April 20, 2021
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US-based Refugees from Burma Completed Training for College

29 January 2012 – INDIANAPOLIS, USA: A group of young women dressed in traditional Chin costumes and young men sporting colorful jackets are one step closer to preparation for college.

The Burmese American Community Institute honored 29 Indianapolis-area high school students who are refugees from Burma for their completion of a life skills training class, a part of the organization’s Upward College Program.

More than 60 students, parents, community members and public officials gathered at the office of the Perry Township Trustee on Thursday for the awards ceremony. Perry Township Trustee Daniel T. Moriarity emphasized the importance of education for refugees’ integration into society and for self-sufficiency, while Indianapolis City Council member Jack Sandlin (R-District 24) told his own personal story of steadily working toward college degrees.

“I earned an associate’s degree and then later went back and earned a bachelor’s and a master’s degree in business,” said Sandlin. He told the students how his own education was earned over a period of many years and how attending college made a difference in his own personal and career achievements.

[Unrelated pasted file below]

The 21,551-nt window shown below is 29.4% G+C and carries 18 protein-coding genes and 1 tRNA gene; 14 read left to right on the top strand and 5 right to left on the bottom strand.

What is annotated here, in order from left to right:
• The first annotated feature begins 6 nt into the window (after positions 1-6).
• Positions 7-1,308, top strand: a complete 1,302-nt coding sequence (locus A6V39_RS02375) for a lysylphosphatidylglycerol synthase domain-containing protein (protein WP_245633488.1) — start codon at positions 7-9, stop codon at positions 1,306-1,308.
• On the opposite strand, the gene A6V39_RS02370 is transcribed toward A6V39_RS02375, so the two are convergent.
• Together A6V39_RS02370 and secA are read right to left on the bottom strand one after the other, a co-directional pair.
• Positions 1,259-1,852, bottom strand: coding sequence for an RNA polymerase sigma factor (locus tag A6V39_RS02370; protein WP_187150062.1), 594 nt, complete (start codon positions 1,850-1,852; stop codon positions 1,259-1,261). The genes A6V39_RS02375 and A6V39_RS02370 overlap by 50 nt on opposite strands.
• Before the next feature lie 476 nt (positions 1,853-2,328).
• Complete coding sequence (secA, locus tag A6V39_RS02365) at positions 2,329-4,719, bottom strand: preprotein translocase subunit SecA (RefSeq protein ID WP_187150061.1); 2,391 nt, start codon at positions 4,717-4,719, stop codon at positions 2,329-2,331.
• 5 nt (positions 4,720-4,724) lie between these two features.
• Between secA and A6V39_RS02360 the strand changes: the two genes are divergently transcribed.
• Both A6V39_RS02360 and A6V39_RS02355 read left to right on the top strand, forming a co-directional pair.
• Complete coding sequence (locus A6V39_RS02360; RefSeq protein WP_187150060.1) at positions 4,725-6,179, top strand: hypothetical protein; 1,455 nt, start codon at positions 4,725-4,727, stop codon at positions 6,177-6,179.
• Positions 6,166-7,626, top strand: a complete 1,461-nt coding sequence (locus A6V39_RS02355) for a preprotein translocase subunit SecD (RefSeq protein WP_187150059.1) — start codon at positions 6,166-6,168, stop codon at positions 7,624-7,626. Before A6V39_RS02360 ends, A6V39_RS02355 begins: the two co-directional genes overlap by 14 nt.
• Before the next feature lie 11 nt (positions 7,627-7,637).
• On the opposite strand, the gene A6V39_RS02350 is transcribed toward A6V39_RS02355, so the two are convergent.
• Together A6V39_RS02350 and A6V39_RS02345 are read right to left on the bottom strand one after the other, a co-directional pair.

State Sen. Brent Waltz applauded the initiative of the students who attend Southport and Perry Meridian High Schools. Waltz announced an upcoming job fair for area residents and the future opening of a south-side WorkOne center, a partner agency of Indiana Department of Workforce Development. The centers provide career planning and job search assistance.

Other local leaders attending included Perry Township Schools Assistant Superintendent Robert Bohannon and Gary Loveless, south-side neighborhood liaison for the Indianapolis Mayor’s Office.

Assistant Professor Fengyi Kuo and graduate students from Indiana University-Purdue University at Indianapolis’ Department of Occupational Therapy led the skills training course focused on communication, responsibility, problem solving and preparation for college or work.

The training is part of the Institute’s Upward College, a program designed to assist Burmese refugee junior and senior high school students with college academic readiness, language proficiency, cultural adaptation, college and scholarship applications, and personal and leadership competency. The classes are held at the township trustee offices.

Institute Executive Director Elaisa Vahnie reminded the audience how refugees positively contribute to Indianapolis by making it a more diverse and vibrant community. Bonnie Kane, an Institute program instructor, agreed. She told about her own experience teaching English classes for refugees in which she learned as much about the community as they did about the English language.

“I have been to their weddings, funerals, baby showers, and birthdays. It is a privilege to welcome the Chin and Burmese refugees into our community,” said Kane. The Chin are one of more than one hundred ethnic groups from Burma who have sought asylum in the United States due to political, religious and ethnic persecution in Burma, also known as Myanmar.

A 501C(3) US registered community based  organization, the Burmese American Community Institute was established in 2011 with a vision of Education for all, a stronger community, and a mission to build a thriving, self-sufficient, sustainable and integrated Burmese Community in Indianapolis through advocacy, education, and employment.

Reporting by Thawng Zel Thang

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